Beirut, Lebanon – Thousands of anti-government protesters filled a main square in downtown Beirut to voice their discontent at the slow pace of reforms in the crisis-hit country.
The peaceful demonstration – the largest in some three months after the country eased a nationwide lockdown aimed at stemming the spread of COVID-19 – devolved into clashes between protesters, counter-protesters and security forces.
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The Lebanese Red Cross said 37 protesters had been injured, of which 11 were taken to hospitals for treatment.
Demonstrations have been taking place in Lebanon since October, when more than a million people burst onto the streets to demand a solution to the ailing economy, an end to rampant corruption and the downfall of civil war-era politicians.
“We had a small break during coronavirus [lockdown], but we’re back,” Mario Sawaya, a 65-year-old retiree, told Al Jazeera from Beirut’s Martyr’s Square.
He said the government of Hassan Diab, which gained confidence in February after protesters toppled the government of former Prime Minister Saad Hariri, had failed to show it could take strong independent decisions.
“I don’t think they’re humans, because humans are defined by a conscience and values. They do not have any of that. This isn’t a government, it’s a zoo,” Sawaya said.
Saturday’s protest saw a more mixed crowd than previous demonstrations, after former governing parties, with a majority-Christian support base that now finds itself in the opposition, called on their supporters to participate. Some called for the removal of the arsenal of Shia Hezbollah, a powerful Iran-backed militia and political force.
Most protest groups have pushed back, focusing on immediate reform – such as a new electoral law that reverses deep gerrymandering and the independence of the country’s judiciary – before tackling such divisive issues.
Clashes ensued when dozens of counter-protesters, who support Hezbollah and its main Shia ally the Amal Movement, emerged from a neighbourhood near Martyr’s Square and shouted sectarian slogans.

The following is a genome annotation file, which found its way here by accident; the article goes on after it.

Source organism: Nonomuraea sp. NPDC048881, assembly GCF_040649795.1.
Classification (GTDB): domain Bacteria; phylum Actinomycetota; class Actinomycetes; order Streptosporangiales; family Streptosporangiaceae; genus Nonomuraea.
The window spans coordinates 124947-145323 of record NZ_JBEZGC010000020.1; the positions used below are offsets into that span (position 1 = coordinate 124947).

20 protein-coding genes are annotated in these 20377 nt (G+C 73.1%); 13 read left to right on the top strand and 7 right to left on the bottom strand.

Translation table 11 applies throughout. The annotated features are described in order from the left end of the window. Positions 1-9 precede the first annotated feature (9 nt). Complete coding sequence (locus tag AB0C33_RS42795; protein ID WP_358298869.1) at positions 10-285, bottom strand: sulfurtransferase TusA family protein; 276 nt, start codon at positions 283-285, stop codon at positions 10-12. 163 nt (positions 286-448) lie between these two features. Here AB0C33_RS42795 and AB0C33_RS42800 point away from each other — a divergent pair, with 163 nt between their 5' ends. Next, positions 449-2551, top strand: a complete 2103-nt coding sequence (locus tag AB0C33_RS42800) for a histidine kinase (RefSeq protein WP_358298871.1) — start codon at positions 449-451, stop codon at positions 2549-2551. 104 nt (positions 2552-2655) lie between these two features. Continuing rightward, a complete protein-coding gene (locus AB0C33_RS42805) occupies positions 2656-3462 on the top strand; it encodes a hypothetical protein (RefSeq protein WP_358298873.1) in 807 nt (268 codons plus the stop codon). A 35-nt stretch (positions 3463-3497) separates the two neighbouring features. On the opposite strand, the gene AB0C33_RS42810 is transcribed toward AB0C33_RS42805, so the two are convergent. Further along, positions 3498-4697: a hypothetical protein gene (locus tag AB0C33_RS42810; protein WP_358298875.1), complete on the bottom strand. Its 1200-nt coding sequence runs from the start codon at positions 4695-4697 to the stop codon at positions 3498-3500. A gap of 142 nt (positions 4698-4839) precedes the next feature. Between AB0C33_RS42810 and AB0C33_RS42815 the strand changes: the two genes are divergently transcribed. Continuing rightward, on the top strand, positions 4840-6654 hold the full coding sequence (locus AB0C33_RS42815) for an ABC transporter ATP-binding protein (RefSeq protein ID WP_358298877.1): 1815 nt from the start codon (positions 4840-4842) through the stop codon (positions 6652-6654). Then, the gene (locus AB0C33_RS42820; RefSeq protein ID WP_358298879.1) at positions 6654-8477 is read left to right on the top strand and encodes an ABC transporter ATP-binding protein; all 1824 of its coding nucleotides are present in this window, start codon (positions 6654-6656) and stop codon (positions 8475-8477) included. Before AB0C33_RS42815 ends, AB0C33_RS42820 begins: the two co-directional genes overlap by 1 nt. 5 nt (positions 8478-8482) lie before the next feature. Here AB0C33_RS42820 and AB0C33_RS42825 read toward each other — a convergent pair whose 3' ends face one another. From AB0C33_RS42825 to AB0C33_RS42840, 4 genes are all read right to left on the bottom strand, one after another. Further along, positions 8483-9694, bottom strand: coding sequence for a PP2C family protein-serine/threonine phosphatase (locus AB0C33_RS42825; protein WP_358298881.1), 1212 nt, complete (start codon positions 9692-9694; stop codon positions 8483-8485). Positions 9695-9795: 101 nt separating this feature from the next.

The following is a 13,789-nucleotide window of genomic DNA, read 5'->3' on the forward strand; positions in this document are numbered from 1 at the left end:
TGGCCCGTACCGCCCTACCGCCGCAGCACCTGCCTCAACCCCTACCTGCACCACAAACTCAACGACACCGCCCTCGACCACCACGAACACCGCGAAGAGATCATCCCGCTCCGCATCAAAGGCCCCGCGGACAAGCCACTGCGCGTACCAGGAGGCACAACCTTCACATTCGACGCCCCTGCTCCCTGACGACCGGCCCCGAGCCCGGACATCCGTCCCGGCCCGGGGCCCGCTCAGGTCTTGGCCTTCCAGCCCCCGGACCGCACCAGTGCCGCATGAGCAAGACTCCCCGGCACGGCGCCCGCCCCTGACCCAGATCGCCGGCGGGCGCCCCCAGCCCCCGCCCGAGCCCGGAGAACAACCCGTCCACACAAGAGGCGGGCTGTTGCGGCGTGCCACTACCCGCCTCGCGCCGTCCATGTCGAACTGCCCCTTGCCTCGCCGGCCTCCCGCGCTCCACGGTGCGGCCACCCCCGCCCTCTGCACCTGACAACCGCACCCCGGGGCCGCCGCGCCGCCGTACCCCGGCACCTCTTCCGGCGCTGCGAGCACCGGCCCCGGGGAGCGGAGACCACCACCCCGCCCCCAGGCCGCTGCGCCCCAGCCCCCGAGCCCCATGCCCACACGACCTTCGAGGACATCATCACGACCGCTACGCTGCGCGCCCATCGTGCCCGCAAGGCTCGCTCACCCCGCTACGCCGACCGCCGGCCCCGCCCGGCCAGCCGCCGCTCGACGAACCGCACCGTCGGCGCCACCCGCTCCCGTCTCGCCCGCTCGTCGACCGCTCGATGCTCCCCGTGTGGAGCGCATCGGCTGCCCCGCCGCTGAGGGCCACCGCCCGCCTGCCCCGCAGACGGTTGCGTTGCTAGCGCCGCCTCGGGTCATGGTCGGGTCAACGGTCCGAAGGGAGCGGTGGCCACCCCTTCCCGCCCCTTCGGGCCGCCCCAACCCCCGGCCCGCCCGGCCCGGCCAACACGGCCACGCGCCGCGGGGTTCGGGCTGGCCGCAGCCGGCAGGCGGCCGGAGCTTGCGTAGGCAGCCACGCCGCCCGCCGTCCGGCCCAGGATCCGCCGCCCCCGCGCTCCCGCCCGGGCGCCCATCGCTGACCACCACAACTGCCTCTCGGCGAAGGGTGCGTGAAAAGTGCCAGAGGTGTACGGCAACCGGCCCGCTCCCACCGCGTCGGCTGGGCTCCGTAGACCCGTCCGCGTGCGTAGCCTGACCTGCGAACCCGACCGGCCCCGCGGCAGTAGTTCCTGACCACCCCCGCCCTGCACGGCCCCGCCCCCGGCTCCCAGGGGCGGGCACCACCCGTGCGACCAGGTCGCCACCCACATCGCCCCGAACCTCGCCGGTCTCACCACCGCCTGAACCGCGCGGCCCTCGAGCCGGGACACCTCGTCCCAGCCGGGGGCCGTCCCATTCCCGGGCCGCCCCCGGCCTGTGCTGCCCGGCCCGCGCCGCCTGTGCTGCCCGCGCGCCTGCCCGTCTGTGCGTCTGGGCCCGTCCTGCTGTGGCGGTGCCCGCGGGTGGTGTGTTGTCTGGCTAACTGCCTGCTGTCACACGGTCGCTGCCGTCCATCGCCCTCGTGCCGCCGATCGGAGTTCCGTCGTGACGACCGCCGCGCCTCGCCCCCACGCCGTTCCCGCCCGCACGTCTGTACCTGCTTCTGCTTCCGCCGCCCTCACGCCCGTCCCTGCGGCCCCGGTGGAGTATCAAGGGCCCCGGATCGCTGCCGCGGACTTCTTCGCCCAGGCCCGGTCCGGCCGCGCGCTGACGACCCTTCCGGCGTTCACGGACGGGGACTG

Hundreds of protesters ran towards them and hurled rocks and sticks at thick lines of riot police and soldiers. The protesters were pushed back but they clashed with security forces for several hours.
Protesters set fires on main roads and at one point destroyed police motorbikes and set one alight.
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They were eventually dispersed with large amounts of tear gas.
Later, men from the neighbouring Chiyah and Ain al-Remanneh neighbourhoods on the outskirts of Beirut – majority-Shia and majority-Christian areas, respectively – clashed across a street that formerly divided Christian east and Muslim west Beirut during the country’s 15-year civil war.
Some protesters fear that the uprising’s secular goals are in jeopardy as sectarian undertones come to the fore and living conditions deteriorate.
Prominent opposition groups like Li Haqqi have continued to push for concrete, universal demands.
A banner raised by activists at the protest read: “Work, health, food, housing for all.”
“We still haven’t really changed anything, but it’s either this or we die of hunger,” Camille Attar, a 19-year-old protester studying finance at a local university, told Al Jazeera as he escaped a wave of tear gas on the main north-bound highway outside Beirut.
“There’s a lot of anger, there’s a lot of letting off steam, but the reality is that I don’t see a future for myself here.”